by Rick Rozoff
July 16, 2009
The reemergence of Germany as an active military power in Europe and increasingly worldwide occurred entirely under the auspices of the North Atlantic Treaty Organization, which West Germany joined in 1955 and the East was brought into with reunification in 1990. The citizens of the former German Democratic Republic were given no opportunity to discuss much less vote on the issue.
The first post-World War II deployment of German military forces outside its borders – and outside of NATO’s self-defined security zone – in active military roles rather than in multinational exercises and United Nations missions was fostered and initiated under the chancellorship of Christian Democrat Helmut Kohl in the first half of the last decade.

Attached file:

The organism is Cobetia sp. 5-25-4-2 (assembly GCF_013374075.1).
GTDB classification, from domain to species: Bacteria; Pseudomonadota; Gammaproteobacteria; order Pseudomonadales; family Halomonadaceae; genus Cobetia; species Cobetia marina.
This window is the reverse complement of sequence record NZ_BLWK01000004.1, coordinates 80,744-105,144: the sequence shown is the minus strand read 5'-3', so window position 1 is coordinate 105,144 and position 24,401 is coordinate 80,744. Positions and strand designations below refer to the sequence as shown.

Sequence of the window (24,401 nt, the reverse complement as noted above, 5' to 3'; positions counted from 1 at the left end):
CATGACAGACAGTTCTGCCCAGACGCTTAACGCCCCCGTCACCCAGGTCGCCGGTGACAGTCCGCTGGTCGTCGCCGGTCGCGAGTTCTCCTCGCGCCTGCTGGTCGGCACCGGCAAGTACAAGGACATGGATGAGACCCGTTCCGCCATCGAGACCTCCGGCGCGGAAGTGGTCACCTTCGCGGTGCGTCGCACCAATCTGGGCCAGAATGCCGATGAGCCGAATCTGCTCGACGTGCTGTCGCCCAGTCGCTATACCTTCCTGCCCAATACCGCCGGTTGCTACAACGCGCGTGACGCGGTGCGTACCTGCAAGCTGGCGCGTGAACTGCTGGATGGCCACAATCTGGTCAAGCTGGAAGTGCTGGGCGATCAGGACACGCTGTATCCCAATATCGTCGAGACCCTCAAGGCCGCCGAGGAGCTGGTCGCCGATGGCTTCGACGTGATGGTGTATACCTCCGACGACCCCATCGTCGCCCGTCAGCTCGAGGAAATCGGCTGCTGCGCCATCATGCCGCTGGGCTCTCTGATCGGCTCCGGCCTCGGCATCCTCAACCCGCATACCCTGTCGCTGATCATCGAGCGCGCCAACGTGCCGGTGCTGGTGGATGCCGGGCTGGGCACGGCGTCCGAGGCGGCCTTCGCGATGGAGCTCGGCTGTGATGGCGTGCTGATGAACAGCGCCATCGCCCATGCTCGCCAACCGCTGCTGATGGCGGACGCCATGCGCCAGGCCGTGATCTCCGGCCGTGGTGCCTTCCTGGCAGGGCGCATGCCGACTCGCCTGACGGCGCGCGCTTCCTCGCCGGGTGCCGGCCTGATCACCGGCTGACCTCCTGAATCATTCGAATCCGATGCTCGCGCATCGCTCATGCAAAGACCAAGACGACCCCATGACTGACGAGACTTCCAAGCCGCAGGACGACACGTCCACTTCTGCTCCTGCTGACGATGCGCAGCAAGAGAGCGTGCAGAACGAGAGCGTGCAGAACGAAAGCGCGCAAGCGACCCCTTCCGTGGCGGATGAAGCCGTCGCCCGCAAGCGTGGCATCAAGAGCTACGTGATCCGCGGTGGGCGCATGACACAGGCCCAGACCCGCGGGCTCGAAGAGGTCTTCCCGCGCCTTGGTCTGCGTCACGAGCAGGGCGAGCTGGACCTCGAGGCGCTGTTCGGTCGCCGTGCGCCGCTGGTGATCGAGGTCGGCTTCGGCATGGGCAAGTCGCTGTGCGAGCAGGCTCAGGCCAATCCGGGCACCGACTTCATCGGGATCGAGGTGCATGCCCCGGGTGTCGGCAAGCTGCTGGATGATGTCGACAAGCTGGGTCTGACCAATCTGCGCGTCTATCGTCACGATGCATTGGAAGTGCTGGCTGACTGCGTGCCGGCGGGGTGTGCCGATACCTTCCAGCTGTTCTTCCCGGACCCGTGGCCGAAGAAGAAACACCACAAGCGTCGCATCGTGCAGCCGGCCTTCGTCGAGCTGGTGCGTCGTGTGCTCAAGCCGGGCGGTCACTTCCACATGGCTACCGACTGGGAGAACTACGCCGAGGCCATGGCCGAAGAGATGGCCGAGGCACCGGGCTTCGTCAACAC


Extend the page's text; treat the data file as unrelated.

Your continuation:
But it was the Social Democrat-Green Party coalition government of Gerhard Schroeder and Joschka Fischer, what the Western press regularly referred to (with no tincture of irony and less understanding of political history) as a Red-Green alliance, that involved Germany in its first wars since the fall of Berlin in 1945. In fact two wars in less than two and a half years.